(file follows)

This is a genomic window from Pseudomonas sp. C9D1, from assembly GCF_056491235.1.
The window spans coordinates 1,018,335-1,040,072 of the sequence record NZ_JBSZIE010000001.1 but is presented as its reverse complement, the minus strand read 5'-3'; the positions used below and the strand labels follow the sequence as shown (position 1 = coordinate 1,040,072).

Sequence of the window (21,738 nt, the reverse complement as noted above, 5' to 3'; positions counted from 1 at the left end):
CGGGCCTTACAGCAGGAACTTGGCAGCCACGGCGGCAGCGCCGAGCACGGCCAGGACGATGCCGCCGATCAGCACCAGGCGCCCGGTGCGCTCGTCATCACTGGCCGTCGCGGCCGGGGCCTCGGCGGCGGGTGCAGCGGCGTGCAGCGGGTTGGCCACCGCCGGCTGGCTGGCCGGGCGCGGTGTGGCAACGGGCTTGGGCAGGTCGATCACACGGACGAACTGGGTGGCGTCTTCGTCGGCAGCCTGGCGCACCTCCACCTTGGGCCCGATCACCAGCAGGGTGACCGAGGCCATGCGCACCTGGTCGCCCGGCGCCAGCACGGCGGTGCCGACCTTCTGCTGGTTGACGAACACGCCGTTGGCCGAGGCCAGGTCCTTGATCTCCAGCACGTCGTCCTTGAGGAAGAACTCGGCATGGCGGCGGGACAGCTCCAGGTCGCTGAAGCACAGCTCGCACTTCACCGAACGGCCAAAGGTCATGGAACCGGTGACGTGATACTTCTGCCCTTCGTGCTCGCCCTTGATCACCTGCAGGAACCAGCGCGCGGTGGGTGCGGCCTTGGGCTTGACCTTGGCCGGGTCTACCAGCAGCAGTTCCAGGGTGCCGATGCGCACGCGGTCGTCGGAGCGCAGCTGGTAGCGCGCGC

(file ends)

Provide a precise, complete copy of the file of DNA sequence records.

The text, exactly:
This is a genomic window from Pseudomonas sp. C9D1, from assembly GCF_056491235.1.
The window spans coordinates 1,018,335-1,040,072 of the sequence record NZ_JBSZIE010000001.1 but is presented as its reverse complement, the minus strand read 5'-3'; the positions used below and the strand labels follow the sequence as shown (position 1 = coordinate 1,040,072).

Sequence of the window (21,738 nt, the reverse complement as noted above, 5' to 3'; positions counted from 1 at the left end):
CGGGCCTTACAGCAGGAACTTGGCAGCCACGGCGGCAGCGCCGAGCACGGCCAGGACGATGCCGCCGATCAGCACCAGGCGCCCGGTGCGCTCGTCATCACTGGCCGTCGCGGCCGGGGCCTCGGCGGCGGGTGCAGCGGCGTGCAGCGGGTTGGCCACCGCCGGCTGGCTGGCCGGGCGCGGTGTGGCAACGGGCTTGGGCAGGTCGATCACACGGACGAACTGGGTGGCGTCTTCGTCGGCAGCCTGGCGCACCTCCACCTTGGGCCCGATCACCAGCAGGGTGACCGAGGCCATGCGCACCTGGTCGCCCGGCGCCAGCACGGCGGTGCCGACCTTCTGCTGGTTGACGAACACGCCGTTGGCCGAGGCCAGGTCCTTGATCTCCAGCACGTCGTCCTTGAGGAAGAACTCGGCATGGCGGCGGGACAGCTCCAGGTCGCTGAAGCACAGCTCGCACTTCACCGAACGGCCAAAGGTCATGGAACCGGTGACGTGATACTTCTGCCCTTCGTGCTCGCCCTTGATCACCTGCAGGAACCAGCGCGCGGTGGGTGCGGCCTTGGGCTTGACCTTGGCCGGGTCTACCAGCAGCAGTTCCAGGGTGCCGATGCGCACGCGGTCGTCGGAGCGCAGCTGGTAGCGCGCGC